Thursday, August 28, 2014

Songs of emotion

Seen, Heard Read


Many of the recent concerts I attended have been emotionally rewarding. The first was a memorial tribute to a rasika, R Venkateswaran, a regular in the Chennai kutcheri circuit for several decades, who was at some sabha hall almost every evening of that period, taking bus rides, share autos and the like to reach his destination from his West Mambalam residence.

A chemical engineer and materials management expert, he was described by a friend as an asura rasika, meaning a monster of a rasika. The friend of course meant it as a compliment, and there was much to commend in Venkateswaran’s devotion to music and literature (I learnt of his considerable interest in the latter only posthumously, though). S Sivakumar, freelance journalist, and Kulkarni, rasika and founder of the very popular music site were among the speakers on the occasion. 
As warmly and affectionately rendered as the speeches was Sriram Parasuram’s vocal recital, accompanied by Sertalai Ananthakrishnan on the mridangam, KV Gopalakrishnan on the khanjira, and Gurumurti Vaidya on the tabla. Rendering both Carnatic and Hindustani ragas and compositions, Sriram Parasuram was at his evocative best in his Marubihag essay, as well as his twin offering of Sriranjani and Bageshree.
This consummate violinist is a marvel in the seamless manner he can straddle the two Indian classical systems, investing every phrase with the appropriate rasa. His exposition of the ragas and the musical and social milieu of the songs was lucid as ever, and he even stopped midway to share a few thoughts with the audience about the honouree of the evening. Sertalai Anantakrishnan’s  nuanced percussion  was a revelation.
I spoke at a recent community listening event of concert recordings of Madurai Mani Iyer at PS Higher Secondary School, Mylapore, in a long series conducted month after month, year after year, by his diehard fans including Venugopalan and Vishnu Ramprasad, who developed and maintains the portal The devotion with which the audience and organizers together participate in a collective celebration of Mani Iyer’s soul-stirring brand of  music is probably unique in the world of commemorative listening, resembled perhaps only by the following enjoyed by the likes of MD Ramanathan.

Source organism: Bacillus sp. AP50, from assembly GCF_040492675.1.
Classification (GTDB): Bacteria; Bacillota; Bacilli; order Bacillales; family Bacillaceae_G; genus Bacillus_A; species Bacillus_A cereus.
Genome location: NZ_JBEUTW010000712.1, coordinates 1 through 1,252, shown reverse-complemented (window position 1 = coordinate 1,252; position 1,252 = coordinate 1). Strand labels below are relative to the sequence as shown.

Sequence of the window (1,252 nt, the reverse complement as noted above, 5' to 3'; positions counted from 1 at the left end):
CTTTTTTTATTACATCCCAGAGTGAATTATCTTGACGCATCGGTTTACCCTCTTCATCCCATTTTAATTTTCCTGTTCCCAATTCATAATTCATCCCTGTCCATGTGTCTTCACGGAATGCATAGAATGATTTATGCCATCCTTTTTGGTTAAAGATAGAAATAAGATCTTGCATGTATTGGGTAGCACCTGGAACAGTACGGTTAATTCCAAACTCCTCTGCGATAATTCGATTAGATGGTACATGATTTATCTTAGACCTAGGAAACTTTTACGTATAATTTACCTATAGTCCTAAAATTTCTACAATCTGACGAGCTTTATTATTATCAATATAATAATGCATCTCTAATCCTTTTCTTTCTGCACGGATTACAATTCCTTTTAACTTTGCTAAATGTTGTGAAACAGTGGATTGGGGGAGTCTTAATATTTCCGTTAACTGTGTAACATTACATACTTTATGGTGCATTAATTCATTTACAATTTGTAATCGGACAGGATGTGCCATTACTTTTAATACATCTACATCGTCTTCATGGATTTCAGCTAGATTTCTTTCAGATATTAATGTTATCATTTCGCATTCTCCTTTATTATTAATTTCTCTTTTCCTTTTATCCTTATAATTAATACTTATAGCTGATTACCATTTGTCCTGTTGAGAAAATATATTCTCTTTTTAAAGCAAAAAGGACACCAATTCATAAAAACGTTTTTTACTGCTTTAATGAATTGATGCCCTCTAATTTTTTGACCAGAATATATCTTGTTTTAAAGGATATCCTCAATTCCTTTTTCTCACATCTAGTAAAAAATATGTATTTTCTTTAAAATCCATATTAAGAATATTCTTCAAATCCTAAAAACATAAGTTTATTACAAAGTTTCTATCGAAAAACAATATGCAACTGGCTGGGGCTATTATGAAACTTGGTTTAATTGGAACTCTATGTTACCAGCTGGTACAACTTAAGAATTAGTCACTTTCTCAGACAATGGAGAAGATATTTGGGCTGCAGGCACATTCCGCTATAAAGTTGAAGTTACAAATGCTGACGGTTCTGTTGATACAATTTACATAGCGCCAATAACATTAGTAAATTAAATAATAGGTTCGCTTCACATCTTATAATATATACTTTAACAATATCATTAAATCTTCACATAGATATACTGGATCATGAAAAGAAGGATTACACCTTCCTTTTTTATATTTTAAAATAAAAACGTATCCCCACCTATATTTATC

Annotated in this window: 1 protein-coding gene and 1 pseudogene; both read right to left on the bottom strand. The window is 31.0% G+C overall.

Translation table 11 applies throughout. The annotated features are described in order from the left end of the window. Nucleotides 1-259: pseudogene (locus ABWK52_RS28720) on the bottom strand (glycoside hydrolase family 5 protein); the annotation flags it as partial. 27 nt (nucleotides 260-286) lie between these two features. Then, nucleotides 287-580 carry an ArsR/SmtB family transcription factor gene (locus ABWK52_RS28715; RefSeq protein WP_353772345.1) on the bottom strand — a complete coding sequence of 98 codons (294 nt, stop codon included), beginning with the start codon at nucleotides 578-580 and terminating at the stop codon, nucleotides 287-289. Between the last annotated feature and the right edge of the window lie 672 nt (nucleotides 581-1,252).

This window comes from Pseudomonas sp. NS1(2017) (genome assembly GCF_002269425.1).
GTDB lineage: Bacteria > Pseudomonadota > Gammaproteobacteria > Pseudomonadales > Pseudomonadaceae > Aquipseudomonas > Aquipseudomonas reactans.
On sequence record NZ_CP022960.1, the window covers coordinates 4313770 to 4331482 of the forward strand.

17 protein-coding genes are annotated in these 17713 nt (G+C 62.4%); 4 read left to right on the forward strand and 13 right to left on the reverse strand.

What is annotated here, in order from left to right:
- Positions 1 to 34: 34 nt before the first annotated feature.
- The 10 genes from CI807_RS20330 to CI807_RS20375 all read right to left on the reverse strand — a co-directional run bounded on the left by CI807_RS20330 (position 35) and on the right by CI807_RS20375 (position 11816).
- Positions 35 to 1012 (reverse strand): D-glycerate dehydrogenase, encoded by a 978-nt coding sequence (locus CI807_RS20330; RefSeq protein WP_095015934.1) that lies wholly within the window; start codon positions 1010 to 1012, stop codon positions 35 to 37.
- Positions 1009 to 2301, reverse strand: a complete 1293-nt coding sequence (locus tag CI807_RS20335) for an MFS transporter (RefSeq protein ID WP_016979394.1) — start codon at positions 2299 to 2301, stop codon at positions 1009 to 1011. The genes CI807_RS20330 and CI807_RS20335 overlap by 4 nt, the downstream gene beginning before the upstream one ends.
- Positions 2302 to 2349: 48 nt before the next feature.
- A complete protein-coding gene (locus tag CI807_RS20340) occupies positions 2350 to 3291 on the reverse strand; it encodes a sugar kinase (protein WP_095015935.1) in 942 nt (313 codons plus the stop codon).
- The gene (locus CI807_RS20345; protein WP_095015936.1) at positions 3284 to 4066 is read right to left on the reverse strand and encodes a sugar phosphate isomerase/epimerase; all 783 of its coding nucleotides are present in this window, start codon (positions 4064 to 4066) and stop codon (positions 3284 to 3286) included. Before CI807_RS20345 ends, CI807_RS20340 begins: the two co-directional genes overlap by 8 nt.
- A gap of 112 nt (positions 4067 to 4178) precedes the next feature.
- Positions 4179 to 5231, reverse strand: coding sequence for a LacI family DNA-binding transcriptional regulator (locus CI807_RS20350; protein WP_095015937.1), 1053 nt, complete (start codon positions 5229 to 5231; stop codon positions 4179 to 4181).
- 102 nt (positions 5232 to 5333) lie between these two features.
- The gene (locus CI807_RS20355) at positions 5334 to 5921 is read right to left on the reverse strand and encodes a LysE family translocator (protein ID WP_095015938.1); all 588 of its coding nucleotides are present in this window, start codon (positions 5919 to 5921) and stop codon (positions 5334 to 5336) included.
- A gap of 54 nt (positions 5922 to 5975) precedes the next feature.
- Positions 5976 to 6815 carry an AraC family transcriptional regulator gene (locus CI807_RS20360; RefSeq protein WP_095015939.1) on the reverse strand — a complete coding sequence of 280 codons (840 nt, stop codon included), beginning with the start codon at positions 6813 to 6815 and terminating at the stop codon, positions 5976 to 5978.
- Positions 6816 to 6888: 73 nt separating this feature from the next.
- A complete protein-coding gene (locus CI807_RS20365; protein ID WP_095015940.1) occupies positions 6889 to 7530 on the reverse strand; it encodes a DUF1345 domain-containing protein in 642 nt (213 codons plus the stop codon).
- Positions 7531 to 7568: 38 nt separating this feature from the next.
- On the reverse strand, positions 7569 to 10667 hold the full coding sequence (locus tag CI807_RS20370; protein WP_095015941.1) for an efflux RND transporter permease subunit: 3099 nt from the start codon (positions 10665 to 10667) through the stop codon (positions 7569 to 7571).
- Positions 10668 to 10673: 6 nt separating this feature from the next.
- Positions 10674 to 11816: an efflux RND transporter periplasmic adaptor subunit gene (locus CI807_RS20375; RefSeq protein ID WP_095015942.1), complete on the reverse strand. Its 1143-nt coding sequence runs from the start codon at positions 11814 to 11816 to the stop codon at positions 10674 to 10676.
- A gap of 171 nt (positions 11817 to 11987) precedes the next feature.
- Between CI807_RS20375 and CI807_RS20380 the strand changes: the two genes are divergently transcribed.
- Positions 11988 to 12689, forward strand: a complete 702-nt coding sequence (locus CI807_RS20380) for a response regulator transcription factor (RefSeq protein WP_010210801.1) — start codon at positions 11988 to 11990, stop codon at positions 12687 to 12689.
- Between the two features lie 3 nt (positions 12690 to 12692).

During my talk, I wondered aloud if Mani Iyer had cracked the genetic code of raga music, sp full of the essence of Hamsadhwani were every swara and every phrase of the raga was the Vatapi Ganapatim bhaje we heard that evening. “What is it about Mani Iyer’s music that unites so many of us here today,” I asked ? “I have been mulling over this question ever since Sri Venugopal asked me to speak here. And the answer seemed to come to me out of the blue, when I was listening to Anil Srinivasan play some gorgeous western music on the piano at Kalakshetra a few days ago. Among other things, he played Mozart’s Twinkle, twinkle little star, Beethoven’s Moonlight Sonata, some Bach, Chopin, Schubert, preludes, nocturnes and so on. Much of the music was celebratory of nature, tender, even cheerful, but there was no stopping the tears welling up in your eyes. 
Doesn’t the pure voice of Madurai Mani Iyer have the same impact on us, whether he is singing Tiruvadi saranam, or Eppo varuvaro, or Subrahamanyena rakshitoham, Ka va va, or Rangapura vihara, or even the English note. To touch the heart, melt it, you do not necessarily need profound sentiments, words of bhakti, to bolster your singing, though those will obviously move us when rendered in a clear, unsullied, sruti-perfect voice as well.
In the case of a good soul such as Mani Iyer, profound, deeply evocative music emerges not merely from his throat, his lungs or his diaphragm, but from his heart, his whole being. It is an expression of the ananda, the bliss he experiences in music. In Carnatic music, I can only think of one other vocalist who had the same impact on the listener, no matter what the composition or context. And that was MS Subbulakshmi.
Listening to Sanjay Subrahmanyan in concert with S Varadarajan (violin) and Arjun Ganesh (mridangam) for the Vidya Mandir Alumni Association on 17 August at the Music Academy was a similar experience. Sanjay was in excellent voice and mood, probably buoyed by the experience of singing for his alma mater and his old schoolmates. If his Sankarabharanam raga alapana followed by Swara raga sudha was a grand tour de force, the raga in which his handling of the lower reaches revealed a new strengthening of his voice, altogether more sonorous and vibrant than in the past, his variations while emoting the different bhavas of the later songs of the concert like Chinnan chiru kiliye were at once majestic and evocative, without resorting to sentimentality. He was in effect combining the vocal gravitas that Carnatic music demands with the rasanubhava usually more explicit in the popular genres of music than in the classical tradition. The violin and mridangam were a perfect foil to the voice, making it a true concert.

1 comment:

S Venugopalan said...